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Music Publishing News Roundup: Friday, December 23, 2016

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Nielsen Co. has purchased Tribune Media Co.’s Gracenote video, music, and sports for $560 million (in cash).  Metadata giant Gracenote, acquired by Tribune Media in 2014, provides reference information for more than 200 million music tracks.  John Batter, Gracenote’s CEO, said, “Nielsen is a natural home for Gracenote. Both companies have entertainment data at their core and have spent years delivering services to the world’s top media brands. Bringing together our data for driving discovery and tune-in with Nielsen’s deep insights about what people are watching, listening to and buying makes a formidable combination.”

Unsigned artists are begging Facebook to reach an agreement with  music publishers on the use of copyrighted content on the social media platform.  In October, covers of popular songs began being pulled down from Facebook following a spate of copyright infringement notifications from music rights-holders, and the takedowns have only gotten more vigorous since then.  In the meantime, artists who have had great success posting covers on Facebook–like UK-based, unsigned artist Samantha Harvey, who has 1.97 million “likes” on her official Facebook page–have been encouraging their fans to migrate to YouTube.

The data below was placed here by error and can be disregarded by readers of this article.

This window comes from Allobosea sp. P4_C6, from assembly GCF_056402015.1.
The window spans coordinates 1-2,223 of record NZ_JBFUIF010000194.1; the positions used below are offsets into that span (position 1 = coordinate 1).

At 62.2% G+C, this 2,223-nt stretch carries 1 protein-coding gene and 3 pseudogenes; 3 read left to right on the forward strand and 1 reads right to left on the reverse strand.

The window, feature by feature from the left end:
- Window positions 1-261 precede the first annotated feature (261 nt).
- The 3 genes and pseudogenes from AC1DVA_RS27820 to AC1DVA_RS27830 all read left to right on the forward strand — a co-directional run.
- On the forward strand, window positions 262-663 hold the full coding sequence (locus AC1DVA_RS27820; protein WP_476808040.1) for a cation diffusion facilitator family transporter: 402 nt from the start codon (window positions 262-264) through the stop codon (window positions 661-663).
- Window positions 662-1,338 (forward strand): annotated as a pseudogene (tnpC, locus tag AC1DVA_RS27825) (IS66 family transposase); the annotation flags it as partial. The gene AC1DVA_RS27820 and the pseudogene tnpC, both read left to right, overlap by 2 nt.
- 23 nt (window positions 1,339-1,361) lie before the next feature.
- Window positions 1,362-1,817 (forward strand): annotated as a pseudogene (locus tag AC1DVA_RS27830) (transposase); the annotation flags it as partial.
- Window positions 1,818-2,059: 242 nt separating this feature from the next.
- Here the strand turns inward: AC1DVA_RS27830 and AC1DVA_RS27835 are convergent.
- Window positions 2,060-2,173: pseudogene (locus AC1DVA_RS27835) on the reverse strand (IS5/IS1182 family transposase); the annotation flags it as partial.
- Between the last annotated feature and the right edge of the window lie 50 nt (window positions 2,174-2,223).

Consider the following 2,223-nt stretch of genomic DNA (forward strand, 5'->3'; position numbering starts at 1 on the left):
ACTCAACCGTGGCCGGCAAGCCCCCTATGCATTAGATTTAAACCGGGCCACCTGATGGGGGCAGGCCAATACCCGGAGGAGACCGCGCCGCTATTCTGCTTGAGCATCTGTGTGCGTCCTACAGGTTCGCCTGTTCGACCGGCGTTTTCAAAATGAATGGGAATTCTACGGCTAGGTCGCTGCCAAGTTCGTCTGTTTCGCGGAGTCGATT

Mechanical licensing and administration service Loudr has distributed over $1 million in royalties to music publishers worldwide over the last few years.  Since the sale of their digital distribution business earlier this year, Loudr has focused on solving the problem of how to identify music publishers, songwriters, and other rightsholders and issue royalty payments and statements for the use of their compositions.  Loudr CEO Chris Crawford said, “Loudr’s goal is to provide infrastructure to address rights and royalties in the real world.  Since we’re well past the brick-and-mortar era of music distribution, it’s important to make sure that the systems for paying creators and rights holders keeps up with the pace of digital music.”  

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